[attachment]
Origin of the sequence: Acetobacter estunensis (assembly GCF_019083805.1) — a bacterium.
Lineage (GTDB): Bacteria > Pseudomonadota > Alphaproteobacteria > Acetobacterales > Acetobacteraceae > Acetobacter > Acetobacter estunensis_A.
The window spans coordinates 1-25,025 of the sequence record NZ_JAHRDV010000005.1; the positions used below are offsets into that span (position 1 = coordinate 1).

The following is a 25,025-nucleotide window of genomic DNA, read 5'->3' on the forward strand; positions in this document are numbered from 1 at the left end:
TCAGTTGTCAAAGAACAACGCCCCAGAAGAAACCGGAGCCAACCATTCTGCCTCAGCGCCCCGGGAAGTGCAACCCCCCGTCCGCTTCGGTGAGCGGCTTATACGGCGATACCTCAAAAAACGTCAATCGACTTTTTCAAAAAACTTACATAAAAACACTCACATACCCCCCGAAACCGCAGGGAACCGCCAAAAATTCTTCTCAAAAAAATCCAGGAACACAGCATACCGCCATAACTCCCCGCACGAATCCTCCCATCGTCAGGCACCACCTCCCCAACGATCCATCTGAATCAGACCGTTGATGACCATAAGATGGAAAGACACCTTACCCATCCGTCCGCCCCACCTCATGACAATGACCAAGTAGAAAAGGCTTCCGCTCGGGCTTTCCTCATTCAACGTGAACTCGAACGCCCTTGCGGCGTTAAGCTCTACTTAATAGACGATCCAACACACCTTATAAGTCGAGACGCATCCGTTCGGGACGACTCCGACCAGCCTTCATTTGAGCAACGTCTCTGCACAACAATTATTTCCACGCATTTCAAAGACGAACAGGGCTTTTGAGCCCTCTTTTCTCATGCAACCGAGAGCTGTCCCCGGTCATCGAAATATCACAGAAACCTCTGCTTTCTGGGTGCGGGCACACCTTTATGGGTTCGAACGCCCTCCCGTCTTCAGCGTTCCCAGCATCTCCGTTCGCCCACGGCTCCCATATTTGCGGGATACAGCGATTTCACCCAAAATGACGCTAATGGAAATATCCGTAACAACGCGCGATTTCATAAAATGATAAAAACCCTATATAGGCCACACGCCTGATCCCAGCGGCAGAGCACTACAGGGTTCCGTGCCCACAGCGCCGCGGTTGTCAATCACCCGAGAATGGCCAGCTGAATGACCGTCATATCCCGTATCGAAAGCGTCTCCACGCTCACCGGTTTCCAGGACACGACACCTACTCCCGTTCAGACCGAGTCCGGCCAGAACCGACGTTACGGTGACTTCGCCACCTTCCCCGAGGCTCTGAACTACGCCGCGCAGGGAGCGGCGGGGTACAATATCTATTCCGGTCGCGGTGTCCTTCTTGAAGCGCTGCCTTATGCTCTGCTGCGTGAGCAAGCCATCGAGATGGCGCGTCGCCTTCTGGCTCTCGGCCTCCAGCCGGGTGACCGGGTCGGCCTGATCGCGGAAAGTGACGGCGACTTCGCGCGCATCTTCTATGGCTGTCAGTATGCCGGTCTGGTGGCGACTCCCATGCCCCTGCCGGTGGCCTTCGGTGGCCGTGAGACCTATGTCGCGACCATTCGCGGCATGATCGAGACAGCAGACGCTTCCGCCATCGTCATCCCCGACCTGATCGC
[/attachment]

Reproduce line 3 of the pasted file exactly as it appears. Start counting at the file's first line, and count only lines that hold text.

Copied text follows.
The window spans coordinates 1-25,025 of the sequence record NZ_JAHRDV010000005.1; the positions used below are offsets into that span (position 1 = coordinate 1).